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Peabody launches vision for communities in the 21st century

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Peabody launches vision for communities in the 21st century


Published by Neil Young for Peabody in Housing and also in Central Government, Communities, Health, Local Government

  • Enhanced focus on building communities and providing education, training and skills
  • Planned redevelopment on estate at Clapham Junction to take vision forward
  • An ambitious programme to combat climate change
  • Design principles created by world-renowned architect Sir Terry Farrell
  • Key asks of Government and community partners to ensure vision can be fully delivered 

Peabody has launched a new vision for communities in the 21st century. The vision sets out an integrated strategy with seven core principles and 10 key elements for social housing and community regeneration. Peabody has also announced plans for a redevelopment project at its estate at Clapham Junction to bring this vision into reality.

The launch of the 21st Century Peabody report is the culmination of work undertaken over the last two years with Peabody’s residents, the Institute of Public Policy Research (the ippr), De Montfort University and Farrells architects.

The result is an ambitious vision for how estates and communities should look and operate in order to provide residents with the best possible chances in life. Peabody wants to transform estates into vibrant places by opening them up to the wider community, making the most of existing land and homes, creating compelling public and shared space and putting design quality first.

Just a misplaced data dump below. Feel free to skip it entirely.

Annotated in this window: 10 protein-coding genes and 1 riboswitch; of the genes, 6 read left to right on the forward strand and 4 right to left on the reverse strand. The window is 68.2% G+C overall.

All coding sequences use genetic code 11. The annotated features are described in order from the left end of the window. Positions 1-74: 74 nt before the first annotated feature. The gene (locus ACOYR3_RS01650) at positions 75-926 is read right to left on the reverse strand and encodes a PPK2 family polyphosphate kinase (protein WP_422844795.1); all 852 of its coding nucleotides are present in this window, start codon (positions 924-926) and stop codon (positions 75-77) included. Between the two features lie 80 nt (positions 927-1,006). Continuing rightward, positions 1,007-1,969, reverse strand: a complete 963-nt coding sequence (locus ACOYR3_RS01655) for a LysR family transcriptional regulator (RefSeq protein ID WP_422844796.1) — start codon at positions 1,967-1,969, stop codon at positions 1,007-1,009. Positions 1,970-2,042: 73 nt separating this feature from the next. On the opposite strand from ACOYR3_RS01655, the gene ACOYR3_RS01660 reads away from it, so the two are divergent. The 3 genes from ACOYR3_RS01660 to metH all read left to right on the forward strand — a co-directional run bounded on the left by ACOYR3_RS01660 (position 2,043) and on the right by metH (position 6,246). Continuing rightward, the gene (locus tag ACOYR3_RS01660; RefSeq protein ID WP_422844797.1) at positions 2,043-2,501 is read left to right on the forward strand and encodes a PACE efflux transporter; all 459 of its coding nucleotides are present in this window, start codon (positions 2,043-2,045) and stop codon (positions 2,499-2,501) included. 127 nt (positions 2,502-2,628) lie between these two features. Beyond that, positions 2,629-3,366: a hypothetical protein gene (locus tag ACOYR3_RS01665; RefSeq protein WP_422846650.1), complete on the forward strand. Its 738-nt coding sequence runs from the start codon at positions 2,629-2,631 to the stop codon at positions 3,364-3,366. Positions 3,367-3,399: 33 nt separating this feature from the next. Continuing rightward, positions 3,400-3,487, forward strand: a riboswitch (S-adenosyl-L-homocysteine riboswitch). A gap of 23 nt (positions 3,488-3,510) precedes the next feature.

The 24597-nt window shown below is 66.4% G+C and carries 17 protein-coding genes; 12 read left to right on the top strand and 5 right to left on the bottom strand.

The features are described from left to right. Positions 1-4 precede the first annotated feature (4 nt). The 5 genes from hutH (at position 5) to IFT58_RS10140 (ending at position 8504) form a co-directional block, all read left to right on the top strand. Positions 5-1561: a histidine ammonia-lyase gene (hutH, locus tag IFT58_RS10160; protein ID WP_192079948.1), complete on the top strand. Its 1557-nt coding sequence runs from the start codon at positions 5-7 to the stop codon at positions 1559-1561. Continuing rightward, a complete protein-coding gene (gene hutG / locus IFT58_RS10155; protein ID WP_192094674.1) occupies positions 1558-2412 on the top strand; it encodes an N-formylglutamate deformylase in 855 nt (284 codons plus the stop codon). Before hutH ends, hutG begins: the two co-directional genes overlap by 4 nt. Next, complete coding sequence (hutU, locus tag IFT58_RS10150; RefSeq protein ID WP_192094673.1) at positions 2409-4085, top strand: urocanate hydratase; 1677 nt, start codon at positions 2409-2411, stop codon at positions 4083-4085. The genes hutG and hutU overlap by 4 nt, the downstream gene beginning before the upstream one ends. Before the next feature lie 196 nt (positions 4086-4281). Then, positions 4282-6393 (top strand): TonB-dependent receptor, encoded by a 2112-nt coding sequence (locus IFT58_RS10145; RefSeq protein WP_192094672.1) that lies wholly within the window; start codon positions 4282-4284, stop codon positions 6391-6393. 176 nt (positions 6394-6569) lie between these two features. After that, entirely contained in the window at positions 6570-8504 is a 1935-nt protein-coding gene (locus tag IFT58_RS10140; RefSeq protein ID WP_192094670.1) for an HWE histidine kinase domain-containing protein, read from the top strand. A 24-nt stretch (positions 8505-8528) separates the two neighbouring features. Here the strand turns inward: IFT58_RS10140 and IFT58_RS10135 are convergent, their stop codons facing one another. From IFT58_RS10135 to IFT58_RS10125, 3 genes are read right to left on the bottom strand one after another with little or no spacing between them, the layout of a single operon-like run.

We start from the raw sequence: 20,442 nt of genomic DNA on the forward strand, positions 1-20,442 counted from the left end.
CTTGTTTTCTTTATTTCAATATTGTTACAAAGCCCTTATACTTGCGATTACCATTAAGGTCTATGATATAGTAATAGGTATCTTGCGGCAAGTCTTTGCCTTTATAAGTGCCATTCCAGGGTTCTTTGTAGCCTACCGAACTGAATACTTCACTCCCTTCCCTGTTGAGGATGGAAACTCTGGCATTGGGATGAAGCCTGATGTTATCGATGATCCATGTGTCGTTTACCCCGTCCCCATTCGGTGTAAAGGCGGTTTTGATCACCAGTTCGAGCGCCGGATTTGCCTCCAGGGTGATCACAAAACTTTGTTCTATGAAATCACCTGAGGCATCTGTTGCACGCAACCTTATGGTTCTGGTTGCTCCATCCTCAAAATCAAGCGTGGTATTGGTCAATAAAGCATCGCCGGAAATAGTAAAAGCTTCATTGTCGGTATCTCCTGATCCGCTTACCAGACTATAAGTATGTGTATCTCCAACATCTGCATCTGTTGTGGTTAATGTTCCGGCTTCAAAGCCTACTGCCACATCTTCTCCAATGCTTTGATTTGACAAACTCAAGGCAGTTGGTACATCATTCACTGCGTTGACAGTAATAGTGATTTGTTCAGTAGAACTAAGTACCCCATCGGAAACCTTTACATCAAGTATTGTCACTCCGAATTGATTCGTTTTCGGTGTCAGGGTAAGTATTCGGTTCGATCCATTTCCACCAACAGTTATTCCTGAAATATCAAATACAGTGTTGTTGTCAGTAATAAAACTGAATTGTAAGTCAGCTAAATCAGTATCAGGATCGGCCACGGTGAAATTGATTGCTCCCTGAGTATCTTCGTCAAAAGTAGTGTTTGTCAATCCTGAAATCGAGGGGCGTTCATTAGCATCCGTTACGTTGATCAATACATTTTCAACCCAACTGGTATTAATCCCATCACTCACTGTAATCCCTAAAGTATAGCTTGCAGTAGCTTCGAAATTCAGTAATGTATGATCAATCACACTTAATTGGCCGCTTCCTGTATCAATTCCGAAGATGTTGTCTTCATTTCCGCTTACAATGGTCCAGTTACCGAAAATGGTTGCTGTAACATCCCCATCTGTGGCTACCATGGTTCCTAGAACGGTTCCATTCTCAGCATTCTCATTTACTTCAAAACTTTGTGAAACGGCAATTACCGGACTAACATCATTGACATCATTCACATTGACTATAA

The report outlines plans for making these changes, the result of research into the social and economic future of London, talking to residents and working with climate change experts and world-class architects. The plans range from giving residents balconies to adopting the highest environmental standards for estate refurbishment and transforming estates from the fortress-style of old to inclusive and welcoming places, open to the whole of the surrounding community.

Alongside these physical changes, the 21st Century Peabody report also sets out a series of ancillary services and facilities for residents – over and above the provision of a good home – that will allow Peabody to offer a tailored relationship with each resident. Through providing skills, training opportunities and other activities such as health advice and tailored services Peabody will offer a one stop shop to meet residents’ needs and help them achieve their aspirations for the future.

Pam Alexander, Peabody’s chair, said of the new vision:

'Peabody has always been more than a landlord; we want our communities to be a springboard as well as a safety net for residents. We believe that a 21st century social landlord should not content itself with simply doing the basics well. Our aim must be to help our residents and the community of which they are a part to expand their horizons and feel that more is achievable. We want to open up London to the Peabody community and open up the Peabody community to London.

'Today we have set out clear guidelines to achieve our aspirations for existing estates and residents and we are committed to delivering this. We hope that this report will stimulate our many partners to work with us on the challenges, contribute to the debate and support us in our mission to provide a good home, a real sense of purpose and a strong feeling of belonging for all.'